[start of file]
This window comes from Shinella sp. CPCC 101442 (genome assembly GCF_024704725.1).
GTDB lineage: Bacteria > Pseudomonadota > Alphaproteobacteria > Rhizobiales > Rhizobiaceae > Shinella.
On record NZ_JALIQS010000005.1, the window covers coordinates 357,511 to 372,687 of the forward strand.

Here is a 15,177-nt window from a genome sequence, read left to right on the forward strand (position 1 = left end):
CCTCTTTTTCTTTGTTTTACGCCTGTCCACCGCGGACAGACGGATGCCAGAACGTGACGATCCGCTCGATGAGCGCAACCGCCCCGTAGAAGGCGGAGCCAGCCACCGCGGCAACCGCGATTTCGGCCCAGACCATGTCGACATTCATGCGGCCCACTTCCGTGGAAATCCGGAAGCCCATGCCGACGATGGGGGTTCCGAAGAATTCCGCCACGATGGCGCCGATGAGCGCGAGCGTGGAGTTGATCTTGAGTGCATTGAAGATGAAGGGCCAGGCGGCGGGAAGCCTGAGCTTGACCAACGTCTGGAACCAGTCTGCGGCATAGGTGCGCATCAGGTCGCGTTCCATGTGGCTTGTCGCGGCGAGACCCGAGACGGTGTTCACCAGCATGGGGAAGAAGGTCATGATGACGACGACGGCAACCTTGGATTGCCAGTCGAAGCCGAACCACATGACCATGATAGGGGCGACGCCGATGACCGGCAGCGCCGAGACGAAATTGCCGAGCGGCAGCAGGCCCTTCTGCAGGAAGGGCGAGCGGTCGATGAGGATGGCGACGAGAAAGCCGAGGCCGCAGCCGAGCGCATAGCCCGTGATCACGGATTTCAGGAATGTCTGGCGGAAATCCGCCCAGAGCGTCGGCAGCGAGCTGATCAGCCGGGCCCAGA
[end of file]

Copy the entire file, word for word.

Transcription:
This window comes from Shinella sp. CPCC 101442 (genome assembly GCF_024704725.1).
GTDB lineage: Bacteria > Pseudomonadota > Alphaproteobacteria > Rhizobiales > Rhizobiaceae > Shinella.
On record NZ_JALIQS010000005.1, the window covers coordinates 357,511 to 372,687 of the forward strand.

Here is a 15,177-nt window from a genome sequence, read left to right on the forward strand (position 1 = left end):
CCTCTTTTTCTTTGTTTTACGCCTGTCCACCGCGGACAGACGGATGCCAGAACGTGACGATCCGCTCGATGAGCGCAACCGCCCCGTAGAAGGCGGAGCCAGCCACCGCGGCAACCGCGATTTCGGCCCAGACCATGTCGACATTCATGCGGCCCACTTCCGTGGAAATCCGGAAGCCCATGCCGACGATGGGGGTTCCGAAGAATTCCGCCACGATGGCGCCGATGAGCGCGAGCGTGGAGTTGATCTTGAGTGCATTGAAGATGAAGGGCCAGGCGGCGGGAAGCCTGAGCTTGACCAACGTCTGGAACCAGTCTGCGGCATAGGTGCGCATCAGGTCGCGTTCCATGTGGCTTGTCGCGGCGAGACCCGAGACGGTGTTCACCAGCATGGGGAAGAAGGTCATGATGACGACGACGGCAACCTTGGATTGCCAGTCGAAGCCGAACCACATGACCATGATAGGGGCGACGCCGATGACCGGCAGCGCCGAGACGAAATTGCCGAGCGGCAGCAGGCCCTTCTGCAGGAAGGGCGAGCGGTCGATGAGGATGGCGACGAGAAAGCCGAGGCCGCAGCCGAGCGCATAGCCCGTGATCACGGATTTCAGGAATGTCTGGCGGAAATCCGCCCAGAGCGTCGGCAGCGAGCTGATCAGCCGGGCCCAGA